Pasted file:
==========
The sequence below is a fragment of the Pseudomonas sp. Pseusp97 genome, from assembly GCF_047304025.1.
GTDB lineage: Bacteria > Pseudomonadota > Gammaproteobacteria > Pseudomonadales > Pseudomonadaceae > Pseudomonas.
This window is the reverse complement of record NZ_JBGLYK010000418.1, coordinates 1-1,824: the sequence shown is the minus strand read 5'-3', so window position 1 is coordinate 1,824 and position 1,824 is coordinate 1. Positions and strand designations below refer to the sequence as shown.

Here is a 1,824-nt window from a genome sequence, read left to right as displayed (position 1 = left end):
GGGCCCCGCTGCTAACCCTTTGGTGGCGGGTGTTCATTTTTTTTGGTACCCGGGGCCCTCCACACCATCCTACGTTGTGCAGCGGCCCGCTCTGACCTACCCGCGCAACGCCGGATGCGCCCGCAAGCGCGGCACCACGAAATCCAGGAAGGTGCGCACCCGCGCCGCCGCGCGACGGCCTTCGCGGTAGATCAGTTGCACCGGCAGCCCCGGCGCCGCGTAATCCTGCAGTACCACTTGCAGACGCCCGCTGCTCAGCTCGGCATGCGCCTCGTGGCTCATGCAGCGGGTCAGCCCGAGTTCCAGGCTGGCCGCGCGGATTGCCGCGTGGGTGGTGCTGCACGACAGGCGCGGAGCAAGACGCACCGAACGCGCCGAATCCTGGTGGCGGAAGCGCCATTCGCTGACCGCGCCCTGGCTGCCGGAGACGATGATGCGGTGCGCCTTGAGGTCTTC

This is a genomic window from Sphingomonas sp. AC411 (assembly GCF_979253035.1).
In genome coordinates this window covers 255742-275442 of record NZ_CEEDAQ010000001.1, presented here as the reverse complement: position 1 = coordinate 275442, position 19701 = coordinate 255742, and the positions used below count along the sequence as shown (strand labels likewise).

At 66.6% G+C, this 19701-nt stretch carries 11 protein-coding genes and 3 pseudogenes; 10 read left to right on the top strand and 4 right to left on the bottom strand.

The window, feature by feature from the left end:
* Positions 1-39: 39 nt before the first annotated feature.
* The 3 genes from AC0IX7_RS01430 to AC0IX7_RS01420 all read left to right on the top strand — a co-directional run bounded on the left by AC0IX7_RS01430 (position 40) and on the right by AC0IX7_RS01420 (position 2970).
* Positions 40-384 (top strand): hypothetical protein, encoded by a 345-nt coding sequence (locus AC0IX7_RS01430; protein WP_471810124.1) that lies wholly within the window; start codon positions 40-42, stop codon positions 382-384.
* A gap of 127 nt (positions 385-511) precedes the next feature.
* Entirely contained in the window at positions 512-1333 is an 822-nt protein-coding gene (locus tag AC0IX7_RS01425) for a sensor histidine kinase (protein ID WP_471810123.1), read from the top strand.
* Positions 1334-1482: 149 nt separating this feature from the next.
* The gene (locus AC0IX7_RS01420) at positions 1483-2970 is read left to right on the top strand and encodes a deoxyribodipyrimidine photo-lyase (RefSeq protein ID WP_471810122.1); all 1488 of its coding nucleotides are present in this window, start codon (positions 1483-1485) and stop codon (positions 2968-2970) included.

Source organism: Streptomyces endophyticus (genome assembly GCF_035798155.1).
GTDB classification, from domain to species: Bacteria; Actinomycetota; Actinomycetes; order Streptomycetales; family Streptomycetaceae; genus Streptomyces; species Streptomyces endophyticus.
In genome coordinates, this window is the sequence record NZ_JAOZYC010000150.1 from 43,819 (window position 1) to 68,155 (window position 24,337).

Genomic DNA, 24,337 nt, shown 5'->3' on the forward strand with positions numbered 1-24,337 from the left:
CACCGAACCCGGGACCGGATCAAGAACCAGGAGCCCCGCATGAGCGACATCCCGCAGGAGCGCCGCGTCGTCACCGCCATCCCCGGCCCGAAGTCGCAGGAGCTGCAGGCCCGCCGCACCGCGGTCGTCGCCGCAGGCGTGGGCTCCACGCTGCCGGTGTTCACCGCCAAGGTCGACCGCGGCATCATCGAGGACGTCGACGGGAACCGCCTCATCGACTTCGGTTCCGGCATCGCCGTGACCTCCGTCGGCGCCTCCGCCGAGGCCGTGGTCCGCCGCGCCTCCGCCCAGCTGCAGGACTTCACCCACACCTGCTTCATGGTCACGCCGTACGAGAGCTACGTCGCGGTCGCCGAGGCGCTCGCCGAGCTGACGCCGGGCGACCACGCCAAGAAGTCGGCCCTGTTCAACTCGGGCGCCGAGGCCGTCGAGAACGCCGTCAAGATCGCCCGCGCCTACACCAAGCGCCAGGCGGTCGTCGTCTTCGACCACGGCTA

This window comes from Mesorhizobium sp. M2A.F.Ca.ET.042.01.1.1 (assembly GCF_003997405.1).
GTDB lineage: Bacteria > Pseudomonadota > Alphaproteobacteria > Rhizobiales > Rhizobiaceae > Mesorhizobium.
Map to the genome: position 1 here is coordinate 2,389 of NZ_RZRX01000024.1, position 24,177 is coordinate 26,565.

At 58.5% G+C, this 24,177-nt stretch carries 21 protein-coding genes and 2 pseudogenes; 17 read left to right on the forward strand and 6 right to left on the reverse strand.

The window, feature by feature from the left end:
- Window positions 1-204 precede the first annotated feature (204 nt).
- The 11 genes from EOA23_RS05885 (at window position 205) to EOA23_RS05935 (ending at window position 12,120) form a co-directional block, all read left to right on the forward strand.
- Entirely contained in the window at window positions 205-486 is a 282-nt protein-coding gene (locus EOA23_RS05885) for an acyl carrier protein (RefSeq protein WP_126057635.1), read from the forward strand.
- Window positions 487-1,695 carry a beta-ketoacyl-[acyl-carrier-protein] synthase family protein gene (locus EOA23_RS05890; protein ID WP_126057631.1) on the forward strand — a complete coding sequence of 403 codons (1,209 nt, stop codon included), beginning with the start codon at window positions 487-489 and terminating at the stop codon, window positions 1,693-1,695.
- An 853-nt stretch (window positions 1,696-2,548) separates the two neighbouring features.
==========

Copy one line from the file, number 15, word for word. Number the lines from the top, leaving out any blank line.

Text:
* Positions 1334-1482: 149 nt separating this feature from the next.